It was a bittersweet experience for me last week to see Digital Equipment Corporation become formally subsumed into Compaq Computer and cease to exist. Digital's torturous decline is testament to how brutally this industry punishes companies that misjudge shifts in the market.
Digital was, first and always, an engineer's company, with all the pride, brilliance and arrogance that entails. It tolerated what was by most accounts a lot of waste and overhead so that its technologists could build products that were best in class.
What Digital's leadership failed to see, though, was the shift in customer preferences to flexibility over performance. And as Hewlett-Packard, Sun Microsystems and, yes, even Compaq began to exploit the shift toward open systems in the late 1980s, Digital stubbornly persisted in its belief that buyers would continue to pay a premium to have the best.
In hindsight, we can see that Digital made a lot of mistakes: its late adoption of Unix, its futile pursuit of the Alpha chip, its dismissive attitude toward PCs and its ill-fated entry into the mainframe business. But at the time, none of those seemed so crazy. Digital wanted to become another IBM, and it doggedly followed IBM's blueprint even as that model was crumbling beneath them both. Digital's enemy wasn't IBM. Its enemy was choice.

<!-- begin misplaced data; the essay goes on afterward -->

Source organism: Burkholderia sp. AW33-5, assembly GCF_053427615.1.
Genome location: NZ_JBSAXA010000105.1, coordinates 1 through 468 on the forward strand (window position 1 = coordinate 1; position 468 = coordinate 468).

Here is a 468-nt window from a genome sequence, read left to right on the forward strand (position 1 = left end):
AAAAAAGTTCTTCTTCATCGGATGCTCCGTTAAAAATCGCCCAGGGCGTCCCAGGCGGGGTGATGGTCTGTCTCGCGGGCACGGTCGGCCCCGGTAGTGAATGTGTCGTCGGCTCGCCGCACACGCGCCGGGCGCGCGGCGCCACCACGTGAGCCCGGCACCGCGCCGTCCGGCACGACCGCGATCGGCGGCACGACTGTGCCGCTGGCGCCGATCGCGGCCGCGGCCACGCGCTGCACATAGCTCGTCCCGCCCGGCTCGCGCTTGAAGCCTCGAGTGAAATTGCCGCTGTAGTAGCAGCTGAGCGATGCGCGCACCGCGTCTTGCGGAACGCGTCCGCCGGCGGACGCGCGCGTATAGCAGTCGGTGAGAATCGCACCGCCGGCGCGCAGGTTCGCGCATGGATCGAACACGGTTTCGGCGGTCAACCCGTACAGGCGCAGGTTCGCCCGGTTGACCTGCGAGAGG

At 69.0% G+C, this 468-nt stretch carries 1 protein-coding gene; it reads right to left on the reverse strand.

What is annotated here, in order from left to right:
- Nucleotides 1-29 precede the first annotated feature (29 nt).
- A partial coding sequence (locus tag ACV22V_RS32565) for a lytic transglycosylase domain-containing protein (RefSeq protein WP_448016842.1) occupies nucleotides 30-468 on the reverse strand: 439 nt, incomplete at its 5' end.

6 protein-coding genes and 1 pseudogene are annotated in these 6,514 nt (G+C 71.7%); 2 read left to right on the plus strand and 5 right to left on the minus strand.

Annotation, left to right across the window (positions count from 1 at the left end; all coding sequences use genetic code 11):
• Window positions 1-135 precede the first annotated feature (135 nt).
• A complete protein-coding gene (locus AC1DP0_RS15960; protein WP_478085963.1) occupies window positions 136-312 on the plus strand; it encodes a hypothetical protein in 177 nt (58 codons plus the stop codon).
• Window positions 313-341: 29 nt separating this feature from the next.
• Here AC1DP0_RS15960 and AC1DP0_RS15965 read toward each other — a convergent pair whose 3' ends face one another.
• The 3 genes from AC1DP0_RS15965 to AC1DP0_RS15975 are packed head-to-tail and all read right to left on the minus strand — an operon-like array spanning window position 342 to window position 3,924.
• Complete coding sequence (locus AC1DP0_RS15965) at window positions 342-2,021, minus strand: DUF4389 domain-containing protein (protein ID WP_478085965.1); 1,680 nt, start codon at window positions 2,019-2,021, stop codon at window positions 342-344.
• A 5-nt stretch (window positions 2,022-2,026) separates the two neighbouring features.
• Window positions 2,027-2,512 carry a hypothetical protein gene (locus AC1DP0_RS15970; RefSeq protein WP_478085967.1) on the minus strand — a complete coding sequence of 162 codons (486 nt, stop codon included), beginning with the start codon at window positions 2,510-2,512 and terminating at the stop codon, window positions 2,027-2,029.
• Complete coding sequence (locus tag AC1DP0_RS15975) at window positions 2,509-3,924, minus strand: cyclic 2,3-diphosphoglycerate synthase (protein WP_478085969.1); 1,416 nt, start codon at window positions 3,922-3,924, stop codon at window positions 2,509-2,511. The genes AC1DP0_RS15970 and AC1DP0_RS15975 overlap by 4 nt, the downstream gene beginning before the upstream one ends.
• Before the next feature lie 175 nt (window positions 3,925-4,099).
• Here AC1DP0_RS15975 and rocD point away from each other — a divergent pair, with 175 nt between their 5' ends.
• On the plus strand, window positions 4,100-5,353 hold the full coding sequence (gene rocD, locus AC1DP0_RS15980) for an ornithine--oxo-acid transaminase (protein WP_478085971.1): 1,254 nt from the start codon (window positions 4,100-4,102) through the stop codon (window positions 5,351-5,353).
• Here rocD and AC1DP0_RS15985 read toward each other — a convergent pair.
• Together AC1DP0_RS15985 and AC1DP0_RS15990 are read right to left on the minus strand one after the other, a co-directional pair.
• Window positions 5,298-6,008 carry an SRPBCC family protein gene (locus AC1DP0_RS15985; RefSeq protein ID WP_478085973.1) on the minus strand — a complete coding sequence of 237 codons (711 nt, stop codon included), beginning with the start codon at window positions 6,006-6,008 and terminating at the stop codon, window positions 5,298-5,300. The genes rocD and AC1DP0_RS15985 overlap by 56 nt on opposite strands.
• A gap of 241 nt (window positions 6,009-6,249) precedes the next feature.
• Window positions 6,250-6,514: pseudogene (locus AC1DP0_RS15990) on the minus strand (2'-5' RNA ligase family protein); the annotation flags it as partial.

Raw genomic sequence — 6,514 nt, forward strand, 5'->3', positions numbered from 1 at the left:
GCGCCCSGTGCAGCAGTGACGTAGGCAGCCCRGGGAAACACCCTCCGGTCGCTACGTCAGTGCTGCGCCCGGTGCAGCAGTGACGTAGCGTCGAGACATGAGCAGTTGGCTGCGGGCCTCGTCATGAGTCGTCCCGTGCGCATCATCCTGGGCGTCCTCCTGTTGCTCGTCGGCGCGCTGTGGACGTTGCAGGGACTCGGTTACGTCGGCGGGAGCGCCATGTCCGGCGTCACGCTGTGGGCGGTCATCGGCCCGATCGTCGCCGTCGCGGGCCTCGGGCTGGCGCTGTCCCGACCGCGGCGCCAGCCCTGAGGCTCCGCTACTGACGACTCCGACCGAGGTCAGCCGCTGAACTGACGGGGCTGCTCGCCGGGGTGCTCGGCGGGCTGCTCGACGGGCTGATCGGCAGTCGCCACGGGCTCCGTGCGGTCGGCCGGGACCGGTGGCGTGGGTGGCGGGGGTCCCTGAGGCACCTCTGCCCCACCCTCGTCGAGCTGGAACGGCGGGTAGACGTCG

It's ironic that Compaq may actually succeed where Digital failed: re-creating the model of the vertically integrated hardware companies that dominated the industry for so long.
And in a supreme twist of fate, Digital's biggest contribution to that may be the global service organisation it built to support the products that, ultimately, failed to sustain it in the marketplace.